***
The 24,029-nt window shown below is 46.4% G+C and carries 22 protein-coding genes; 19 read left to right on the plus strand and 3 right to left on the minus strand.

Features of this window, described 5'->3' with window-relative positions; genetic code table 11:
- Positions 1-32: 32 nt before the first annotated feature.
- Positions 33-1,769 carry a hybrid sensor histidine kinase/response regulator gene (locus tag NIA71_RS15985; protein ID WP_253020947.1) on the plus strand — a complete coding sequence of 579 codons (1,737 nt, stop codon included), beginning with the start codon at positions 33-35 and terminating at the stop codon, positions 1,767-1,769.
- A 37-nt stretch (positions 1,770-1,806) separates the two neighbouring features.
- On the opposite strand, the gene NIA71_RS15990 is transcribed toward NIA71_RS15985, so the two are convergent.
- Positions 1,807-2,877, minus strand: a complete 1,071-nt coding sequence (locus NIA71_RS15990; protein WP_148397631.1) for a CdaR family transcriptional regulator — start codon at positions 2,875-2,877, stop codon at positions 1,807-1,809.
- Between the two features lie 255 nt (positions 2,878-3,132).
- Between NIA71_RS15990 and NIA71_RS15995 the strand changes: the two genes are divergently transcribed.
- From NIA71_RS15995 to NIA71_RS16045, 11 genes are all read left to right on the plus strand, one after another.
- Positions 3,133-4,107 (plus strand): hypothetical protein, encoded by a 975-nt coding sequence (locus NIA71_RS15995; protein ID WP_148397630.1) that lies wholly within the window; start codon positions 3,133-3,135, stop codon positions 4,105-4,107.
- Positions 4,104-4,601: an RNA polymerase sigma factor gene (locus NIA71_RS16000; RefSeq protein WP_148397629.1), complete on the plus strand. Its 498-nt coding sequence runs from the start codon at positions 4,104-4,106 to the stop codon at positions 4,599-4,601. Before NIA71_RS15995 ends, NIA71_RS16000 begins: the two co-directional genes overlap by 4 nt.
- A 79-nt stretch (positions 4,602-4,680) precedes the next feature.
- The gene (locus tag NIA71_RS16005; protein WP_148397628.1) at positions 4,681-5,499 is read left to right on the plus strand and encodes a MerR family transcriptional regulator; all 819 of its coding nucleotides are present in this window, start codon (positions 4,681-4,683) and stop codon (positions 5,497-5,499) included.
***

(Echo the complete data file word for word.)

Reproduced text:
The 24,029-nt window shown below is 46.4% G+C and carries 22 protein-coding genes; 19 read left to right on the plus strand and 3 right to left on the minus strand.

Features of this window, described 5'->3' with window-relative positions; genetic code table 11:
- Positions 1-32: 32 nt before the first annotated feature.
- Positions 33-1,769 carry a hybrid sensor histidine kinase/response regulator gene (locus tag NIA71_RS15985; protein ID WP_253020947.1) on the plus strand — a complete coding sequence of 579 codons (1,737 nt, stop codon included), beginning with the start codon at positions 33-35 and terminating at the stop codon, positions 1,767-1,769.
- A 37-nt stretch (positions 1,770-1,806) separates the two neighbouring features.
- On the opposite strand, the gene NIA71_RS15990 is transcribed toward NIA71_RS15985, so the two are convergent.
- Positions 1,807-2,877, minus strand: a complete 1,071-nt coding sequence (locus NIA71_RS15990; protein WP_148397631.1) for a CdaR family transcriptional regulator — start codon at positions 2,875-2,877, stop codon at positions 1,807-1,809.
- Between the two features lie 255 nt (positions 2,878-3,132).
- Between NIA71_RS15990 and NIA71_RS15995 the strand changes: the two genes are divergently transcribed.
- From NIA71_RS15995 to NIA71_RS16045, 11 genes are all read left to right on the plus strand, one after another.
- Positions 3,133-4,107 (plus strand): hypothetical protein, encoded by a 975-nt coding sequence (locus NIA71_RS15995; protein ID WP_148397630.1) that lies wholly within the window; start codon positions 3,133-3,135, stop codon positions 4,105-4,107.
- Positions 4,104-4,601: an RNA polymerase sigma factor gene (locus NIA71_RS16000; RefSeq protein WP_148397629.1), complete on the plus strand. Its 498-nt coding sequence runs from the start codon at positions 4,104-4,106 to the stop codon at positions 4,599-4,601. Before NIA71_RS15995 ends, NIA71_RS16000 begins: the two co-directional genes overlap by 4 nt.
- A 79-nt stretch (positions 4,602-4,680) precedes the next feature.
- The gene (locus tag NIA71_RS16005; protein WP_148397628.1) at positions 4,681-5,499 is read left to right on the plus strand and encodes a MerR family transcriptional regulator; all 819 of its coding nucleotides are present in this window, start codon (positions 4,681-4,683) and stop codon (positions 5,497-5,499) included.